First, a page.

The Experience: We love our Mac. I had to say it. Right now I’m writing on our 8-year-old computer and it’s doing great. It’s not as prone to viruses as a PC, and we’re easily able to write blog posts, edit photos and videos, and yes, almost everything is compatible with Microsoft products. We also love our iPad. We use it for our e-books, movies, internet browsing, and email. Both are easy to travel with and provide us with both work and entertainment value. Yes they are a big investment upfront, but who can argue with 8 years from a laptop??!!
Recommendation: Apple MacBook Pro 13.3-Inch Laptop, Apple iPad with Retina Display, Kindle Fire HDX
Chef Knives – for those who love to cook
I think at first Michelle thought I was a little crazy to want to bring my own knives to Peace Corps. I’ve learned, however, that I am passionate about cooking and one of the best thing’s I’ve heard on Good Eats with Alton Brown is, “The best knife is the one you are most comfortable with.” Bring a chef’s/santoku style knife, a pairing knife, and a bread knife. You can do just about anything with these three knife styles.
Recommendation: Anything you are comfortable with and don’t mind getting a little beat up. I really like my Wusthof Classic 7-Inch Santoku Knife.
Portable Wireless Speaker – for those who love their music
We use our little speaker a lot more than we thought we would. Laptop speakers aren’t loud enough in noisy Jamaican classrooms and the portable speaker works great for presentations. It’s the one product we were both surprised at how much use we get out of it.
Recommendation: The Logitech UE mini boombox.
It can connect wirelessly via bluetooth to phones and laptops. Super compact. Great overall sound quality and pretty loud for being so small. Rechargeable (via USB) battery that lasts 10 hours!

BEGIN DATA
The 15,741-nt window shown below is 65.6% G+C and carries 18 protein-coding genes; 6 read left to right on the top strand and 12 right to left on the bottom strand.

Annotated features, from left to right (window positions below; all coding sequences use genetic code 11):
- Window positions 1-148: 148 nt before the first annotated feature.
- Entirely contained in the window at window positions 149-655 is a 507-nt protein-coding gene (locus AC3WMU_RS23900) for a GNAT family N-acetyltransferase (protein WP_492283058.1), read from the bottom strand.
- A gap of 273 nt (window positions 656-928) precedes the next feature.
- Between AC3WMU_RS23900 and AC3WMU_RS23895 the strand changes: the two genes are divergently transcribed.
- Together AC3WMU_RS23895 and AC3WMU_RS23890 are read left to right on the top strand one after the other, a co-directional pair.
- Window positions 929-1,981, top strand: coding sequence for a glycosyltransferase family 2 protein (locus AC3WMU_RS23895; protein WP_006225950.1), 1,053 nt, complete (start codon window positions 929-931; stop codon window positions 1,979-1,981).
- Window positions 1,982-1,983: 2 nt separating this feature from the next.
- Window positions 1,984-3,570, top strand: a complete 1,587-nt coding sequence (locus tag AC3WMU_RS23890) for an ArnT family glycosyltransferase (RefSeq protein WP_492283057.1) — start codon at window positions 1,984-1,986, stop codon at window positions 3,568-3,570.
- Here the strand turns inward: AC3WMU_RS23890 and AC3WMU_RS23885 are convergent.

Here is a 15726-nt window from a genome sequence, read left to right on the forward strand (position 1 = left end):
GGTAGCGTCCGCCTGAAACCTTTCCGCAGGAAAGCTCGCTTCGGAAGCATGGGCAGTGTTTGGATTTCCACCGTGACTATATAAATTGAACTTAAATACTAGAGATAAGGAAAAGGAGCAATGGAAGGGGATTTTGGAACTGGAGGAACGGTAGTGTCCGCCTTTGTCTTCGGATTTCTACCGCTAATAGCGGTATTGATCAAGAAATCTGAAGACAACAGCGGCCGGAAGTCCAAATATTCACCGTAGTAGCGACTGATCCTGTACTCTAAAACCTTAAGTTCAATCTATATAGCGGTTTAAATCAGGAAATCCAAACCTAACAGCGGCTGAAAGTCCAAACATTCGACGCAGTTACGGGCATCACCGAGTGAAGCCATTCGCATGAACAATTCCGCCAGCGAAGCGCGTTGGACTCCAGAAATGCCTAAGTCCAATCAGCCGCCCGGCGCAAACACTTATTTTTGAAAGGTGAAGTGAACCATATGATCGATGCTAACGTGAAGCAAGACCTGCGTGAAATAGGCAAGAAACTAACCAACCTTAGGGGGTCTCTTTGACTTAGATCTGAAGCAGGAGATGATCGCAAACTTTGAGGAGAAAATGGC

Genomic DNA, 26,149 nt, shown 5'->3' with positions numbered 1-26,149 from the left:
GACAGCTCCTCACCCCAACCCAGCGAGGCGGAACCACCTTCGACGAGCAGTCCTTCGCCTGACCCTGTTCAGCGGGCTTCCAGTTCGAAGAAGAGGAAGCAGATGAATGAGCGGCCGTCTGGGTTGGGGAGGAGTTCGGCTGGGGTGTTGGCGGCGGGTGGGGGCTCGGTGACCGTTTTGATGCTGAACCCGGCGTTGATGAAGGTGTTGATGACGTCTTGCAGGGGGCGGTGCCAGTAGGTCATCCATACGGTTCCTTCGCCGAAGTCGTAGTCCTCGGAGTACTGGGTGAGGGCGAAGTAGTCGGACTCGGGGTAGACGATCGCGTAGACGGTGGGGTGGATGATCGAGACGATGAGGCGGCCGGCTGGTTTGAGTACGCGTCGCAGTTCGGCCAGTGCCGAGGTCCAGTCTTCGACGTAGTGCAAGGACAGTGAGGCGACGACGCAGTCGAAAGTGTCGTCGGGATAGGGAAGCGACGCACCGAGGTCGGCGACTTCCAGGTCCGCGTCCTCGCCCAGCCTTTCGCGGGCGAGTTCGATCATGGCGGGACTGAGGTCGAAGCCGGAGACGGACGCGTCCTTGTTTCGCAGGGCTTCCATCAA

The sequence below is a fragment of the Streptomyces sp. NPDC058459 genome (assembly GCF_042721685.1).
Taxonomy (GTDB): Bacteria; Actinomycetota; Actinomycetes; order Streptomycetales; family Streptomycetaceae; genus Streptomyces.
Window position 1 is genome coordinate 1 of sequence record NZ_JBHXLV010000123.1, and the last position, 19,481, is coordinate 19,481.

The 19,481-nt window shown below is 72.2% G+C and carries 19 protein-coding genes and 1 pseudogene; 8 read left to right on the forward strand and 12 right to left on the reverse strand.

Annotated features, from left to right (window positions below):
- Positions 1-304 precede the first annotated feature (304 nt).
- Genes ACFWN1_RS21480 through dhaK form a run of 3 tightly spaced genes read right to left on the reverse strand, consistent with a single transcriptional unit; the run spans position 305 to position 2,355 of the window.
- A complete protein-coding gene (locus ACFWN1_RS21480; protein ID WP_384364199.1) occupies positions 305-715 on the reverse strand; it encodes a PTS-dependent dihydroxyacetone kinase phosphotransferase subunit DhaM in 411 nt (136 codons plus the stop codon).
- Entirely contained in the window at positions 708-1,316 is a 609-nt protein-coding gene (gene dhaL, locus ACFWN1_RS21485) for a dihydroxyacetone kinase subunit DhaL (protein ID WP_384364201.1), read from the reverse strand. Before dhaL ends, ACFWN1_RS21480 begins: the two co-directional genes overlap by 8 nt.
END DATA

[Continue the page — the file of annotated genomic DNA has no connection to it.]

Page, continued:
I know there’s a lot of products and categories I have left out. We would love to hear your suggestion for gear that you found most useful in your travels. Let us know in the comments section below. -J
5 thoughts on “The Most Useful Travel Gear”
Cool post. Stoked to see Reef and Sanuk have your recommendations.
You’ll have to stop by on your next visit home, so we can get you fresh kicks!
Love my Reefs and Sanuks. Didn’t know you carried Sanuks. Hopefully we’ll get a chance to see you all.
This is awesome as we are getting ready for 8 weeks in Europe. I totally get the knife thing. I enjoy cooking and I have been known to bring my knife to a friend’s house to help with food prep. I’m tempted to check in luggage just to bring an awesome knife, but I think I may endure dull knives, so I don’t have to check in anything.
I hope the guide helped and it’s awesome that you will be spending 8 weeks in Europe. Very jealous. I totally know what you mean regarding checking a bag in just for a knife. Guess it all depends on what you’ll be doing. All the best in your travels.